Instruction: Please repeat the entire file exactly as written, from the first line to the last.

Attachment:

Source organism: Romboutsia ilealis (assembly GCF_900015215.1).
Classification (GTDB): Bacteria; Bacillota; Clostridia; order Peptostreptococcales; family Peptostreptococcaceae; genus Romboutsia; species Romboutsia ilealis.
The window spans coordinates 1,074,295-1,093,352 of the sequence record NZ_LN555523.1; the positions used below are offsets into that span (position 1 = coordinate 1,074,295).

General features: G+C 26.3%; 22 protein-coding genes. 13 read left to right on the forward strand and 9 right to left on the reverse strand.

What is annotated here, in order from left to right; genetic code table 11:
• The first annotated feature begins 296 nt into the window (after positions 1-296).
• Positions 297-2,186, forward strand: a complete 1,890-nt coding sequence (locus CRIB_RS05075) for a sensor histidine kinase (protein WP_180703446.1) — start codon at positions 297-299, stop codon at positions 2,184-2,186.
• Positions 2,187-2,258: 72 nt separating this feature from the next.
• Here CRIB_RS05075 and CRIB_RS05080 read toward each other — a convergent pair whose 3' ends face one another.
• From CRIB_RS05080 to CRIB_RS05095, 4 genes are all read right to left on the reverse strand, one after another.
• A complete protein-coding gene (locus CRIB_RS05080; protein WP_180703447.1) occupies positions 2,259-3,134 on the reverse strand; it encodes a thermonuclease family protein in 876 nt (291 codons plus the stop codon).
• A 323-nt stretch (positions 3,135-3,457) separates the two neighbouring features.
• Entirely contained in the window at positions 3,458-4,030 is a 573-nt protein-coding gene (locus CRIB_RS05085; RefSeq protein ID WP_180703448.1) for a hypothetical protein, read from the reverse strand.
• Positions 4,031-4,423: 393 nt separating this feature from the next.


Source organism: Romboutsia ilealis (assembly GCF_900015215.1).
Classification (GTDB): Bacteria; Bacillota; Clostridia; order Peptostreptococcales; family Peptostreptococcaceae; genus Romboutsia; species Romboutsia ilealis.
The window spans coordinates 1,074,295-1,093,352 of the sequence record NZ_LN555523.1; the positions used below are offsets into that span (position 1 = coordinate 1,074,295).

General features: G+C 26.3%; 22 protein-coding genes. 13 read left to right on the forward strand and 9 right to left on the reverse strand.

What is annotated here, in order from left to right; genetic code table 11:
• The first annotated feature begins 296 nt into the window (after positions 1-296).
• Positions 297-2,186, forward strand: a complete 1,890-nt coding sequence (locus CRIB_RS05075) for a sensor histidine kinase (protein WP_180703446.1) — start codon at positions 297-299, stop codon at positions 2,184-2,186.
• Positions 2,187-2,258: 72 nt separating this feature from the next.
• Here CRIB_RS05075 and CRIB_RS05080 read toward each other — a convergent pair whose 3' ends face one another.
• From CRIB_RS05080 to CRIB_RS05095, 4 genes are all read right to left on the reverse strand, one after another.
• A complete protein-coding gene (locus CRIB_RS05080; protein WP_180703447.1) occupies positions 2,259-3,134 on the reverse strand; it encodes a thermonuclease family protein in 876 nt (291 codons plus the stop codon).
• A 323-nt stretch (positions 3,135-3,457) separates the two neighbouring features.
• Entirely contained in the window at positions 3,458-4,030 is a 573-nt protein-coding gene (locus CRIB_RS05085; RefSeq protein ID WP_180703448.1) for a hypothetical protein, read from the reverse strand.
• Positions 4,031-4,423: 393 nt separating this feature from the next.